Sunday, January 19, 2014

After Angkor Era: Cambodia has Faced her Demise

Cambodia after Angkor Era
By Khmer Wathanakam

Khmer King Ang Duong
Through her over 2,000 year-history, Cambodia has experienced with both flourished and dark ages.  Before her downfall, Cambodia had stood as a great empire for over 600 years according to most scholars and records--from 802 to 1431.  Angkor Empire reached its zenith during King Jayavaraman VII's reign (1181-1218) when it had stretched over most part of inland Southeast Asia compared with a newer Mongol Empire.  But after Angkor Era, Cambodia has steadily declined and become a prey of her two growing powerful neighbors--Vietnam and Thailand.

The collapse of Angkor Empire was visibly caused by Khmer internal conflicts and fast growing power of her two neighbors especially Thailand in that time when Vietnam was busy to conquer Champa Kingdom.  Thailand did not exist prior to Angkor Empire, but several small kingdoms had gradually merged into a great powerful nation under a leadership of Ayutthya Kingdom along Chaos Phraya Valley.  Thailand had ruled most part of Laos and western part of Cambodia until French colonial period.  Vietnam though has much older history than Thailand, a small kingdom of Dai Viet or Anam was continuously under Chinese suzerainty over 1,000 years.  But after it had got rid of Chinese yoke in 10th century, Vietnamese Emperor Le Dai Hanh relentlessly expanded southward, conquering Champa Kingdom through military power and smooth political marriage.  By 14th century, Vietnam completely took over Champa when a Vietnamese Princess Huyen Tran was married to Cham King to cement its conquest.
After a successful conquest over Champa, the Vietnamese dynasty eyed on Kampuchea Krom.  Unlike Champa, the Nguyen Lord did not attack Kampuchea Krom by forces but through political marriage with Khmer King Chey Chettha II who had escaped Phnom Penh from Thai invasion, requesting Vietnamese Emperor to restore his throne.  Then King Chey Chetta II was married to a Vietnamese Princess Nguyen Thi Ngoc Van in 1618.  In return, Chey Chettha granted settlement rights and land lease to Vietnamese settlers in Prey Nokor and Mekong Delta area.  By 1690, Khmer people in the area found themselves as a minority group when the Vietnamese settlers outnumbered them in their homeland.  Then the Vietnamese declared Kampuchea Krom as their land, and they no longer obeyed Khmer laws and paid taxes to Khmer King.

The Vietnamese had used similar strategy practicing by European pilgrims in North America; wherever they had settled, they claimed the lands. Such a strategy was successfully practiced by the Vietnamese settlers on Khmer land since they had outnumbered the local Khmer people in comparison with the European settlers to local American Indians.  Yet, a successful conquer of Kampuchea Krom did not satisfy Vietnam's ambition; a proper Cambodia again fell into Hanoi's final target to create a future greater Vietnam.  Using Kampuchea Krom as its spring board, Vietnam went to war directly with Thailand at least three times--1811-12, 1831-34, and 1841-44 to protect its puppet rulers-- King Ang Chan II and his successor Queen Mei. Thai and Vietnamese expeditionary forces occasionally engaged in battles around Oudong and Phnom Penh.  All Khmer Kings were crowned according to the wishes of the two rival neighbors; without support from either side, Khmer kings had no chance to stay on their throne.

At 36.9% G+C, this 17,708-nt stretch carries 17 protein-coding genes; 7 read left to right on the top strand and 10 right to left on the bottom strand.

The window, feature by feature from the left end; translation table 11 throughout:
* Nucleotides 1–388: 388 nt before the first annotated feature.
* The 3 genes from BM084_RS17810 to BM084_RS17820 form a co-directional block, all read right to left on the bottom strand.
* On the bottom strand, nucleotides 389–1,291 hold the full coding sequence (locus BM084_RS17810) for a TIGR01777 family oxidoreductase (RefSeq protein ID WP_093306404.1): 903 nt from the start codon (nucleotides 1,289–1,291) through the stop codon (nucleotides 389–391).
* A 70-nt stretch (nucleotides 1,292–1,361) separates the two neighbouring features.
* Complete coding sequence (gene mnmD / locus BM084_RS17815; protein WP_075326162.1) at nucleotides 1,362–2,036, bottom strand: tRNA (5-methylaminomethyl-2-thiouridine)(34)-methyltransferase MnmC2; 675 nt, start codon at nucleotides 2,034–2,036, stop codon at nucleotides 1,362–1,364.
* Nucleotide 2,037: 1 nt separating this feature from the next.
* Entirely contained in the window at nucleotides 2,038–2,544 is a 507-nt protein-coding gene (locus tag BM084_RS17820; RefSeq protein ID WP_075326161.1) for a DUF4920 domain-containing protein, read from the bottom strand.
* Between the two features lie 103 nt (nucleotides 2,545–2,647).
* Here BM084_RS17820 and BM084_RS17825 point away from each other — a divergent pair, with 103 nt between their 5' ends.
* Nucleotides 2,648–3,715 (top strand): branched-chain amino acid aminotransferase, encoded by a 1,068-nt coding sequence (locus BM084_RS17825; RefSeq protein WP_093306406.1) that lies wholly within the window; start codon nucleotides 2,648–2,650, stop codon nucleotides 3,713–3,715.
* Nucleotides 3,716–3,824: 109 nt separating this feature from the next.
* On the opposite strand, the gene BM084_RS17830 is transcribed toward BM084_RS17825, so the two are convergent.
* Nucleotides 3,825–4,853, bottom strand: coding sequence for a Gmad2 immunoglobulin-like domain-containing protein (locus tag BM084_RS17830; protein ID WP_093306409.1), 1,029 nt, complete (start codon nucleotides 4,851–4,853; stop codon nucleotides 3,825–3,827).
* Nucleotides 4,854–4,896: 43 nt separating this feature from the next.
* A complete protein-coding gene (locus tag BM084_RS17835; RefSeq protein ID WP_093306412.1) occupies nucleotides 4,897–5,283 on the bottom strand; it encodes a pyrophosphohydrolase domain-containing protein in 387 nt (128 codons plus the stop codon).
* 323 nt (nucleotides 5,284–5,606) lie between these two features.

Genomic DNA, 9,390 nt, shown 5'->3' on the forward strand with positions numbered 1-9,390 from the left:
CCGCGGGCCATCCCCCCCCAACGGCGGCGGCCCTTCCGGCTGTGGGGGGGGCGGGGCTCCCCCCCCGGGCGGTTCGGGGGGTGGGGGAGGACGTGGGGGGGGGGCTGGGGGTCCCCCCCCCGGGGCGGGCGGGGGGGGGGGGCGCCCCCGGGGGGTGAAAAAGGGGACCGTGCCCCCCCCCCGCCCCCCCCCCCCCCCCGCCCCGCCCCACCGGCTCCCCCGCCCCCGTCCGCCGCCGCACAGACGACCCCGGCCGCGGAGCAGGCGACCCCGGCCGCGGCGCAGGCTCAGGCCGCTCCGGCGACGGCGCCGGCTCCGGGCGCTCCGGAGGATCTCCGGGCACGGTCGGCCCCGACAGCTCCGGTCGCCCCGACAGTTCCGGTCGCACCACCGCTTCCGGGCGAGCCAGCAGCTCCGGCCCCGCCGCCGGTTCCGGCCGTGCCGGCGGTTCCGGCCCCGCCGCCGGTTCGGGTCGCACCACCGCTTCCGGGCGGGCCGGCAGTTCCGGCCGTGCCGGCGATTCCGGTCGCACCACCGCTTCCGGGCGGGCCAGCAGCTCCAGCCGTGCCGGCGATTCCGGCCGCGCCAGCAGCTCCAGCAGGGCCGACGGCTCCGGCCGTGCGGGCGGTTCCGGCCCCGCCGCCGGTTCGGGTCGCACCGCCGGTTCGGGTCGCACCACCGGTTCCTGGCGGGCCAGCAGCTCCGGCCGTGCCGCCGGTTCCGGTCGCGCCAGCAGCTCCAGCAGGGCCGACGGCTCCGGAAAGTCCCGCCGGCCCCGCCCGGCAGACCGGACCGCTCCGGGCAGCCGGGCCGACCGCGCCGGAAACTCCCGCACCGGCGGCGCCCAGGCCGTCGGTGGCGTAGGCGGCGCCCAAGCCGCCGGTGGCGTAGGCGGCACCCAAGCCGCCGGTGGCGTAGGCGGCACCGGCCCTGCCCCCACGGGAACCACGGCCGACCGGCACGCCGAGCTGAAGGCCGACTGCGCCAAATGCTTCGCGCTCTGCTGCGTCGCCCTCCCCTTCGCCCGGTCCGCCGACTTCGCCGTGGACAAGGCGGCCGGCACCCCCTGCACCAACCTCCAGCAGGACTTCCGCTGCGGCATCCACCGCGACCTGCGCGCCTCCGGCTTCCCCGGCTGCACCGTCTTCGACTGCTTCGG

King Ang Duong, (reigned 1841-1860)-- a poet, classical writer, and a wise king after Angkor Era-- saw his kingdom was being torn apart by the two enemies.  Though he was groomed and crowned by Thai, he chose not to fallow Thai patronage.  He quietly seek outside powers to help his beloved nation from being a prey of Thai and Vietnamese.  His action had paved the way for France to establish a French protectorate in 1863, witnessing by his successor King Norodom.  Albeit French protectorate made Cambodia officially lost her independence, Cambodian people were able to preserve their identity,culture, traditions, ways of life, and more important than these, an existing of Khmer nation until today; otherwise Vietnam and Thailand would share their common border around Oudong today.

 Over 400 years later, Khmer history seems repeat itself.  Now the continuous rampant influx of Vietnamese immigrants into Cambodia has echoed King Chey Chettha II Era when he granted land lease to Vietnamese settlers in Kampuchea Krom in exchange with his political marriage with a Vietnamese princess, and later it has become Vietnamese land.  Now Hun Sen has been practicing a policy that even much worse than King Chey Chettha II's political marriage since he has opened border to Vietnamese immigrants to settle in Cambodia without condition, and he even has helped to accommodate and protect them while Khmer people are being persecuted and forcibly chased out of their homes and land without mercy.  This analogy of Chey Chettha II and Hun Sen has provided Khmer people a clear picture of the Vietnamese's modus operandi in conquering Khmer nation in the past and the present day.  If Hun Sen has played King Chey Chettha's role, Sam Rainsey has had to play King Ang Duong or Jayavaraman VII's role in order to save Khmer nation from her demise on time.

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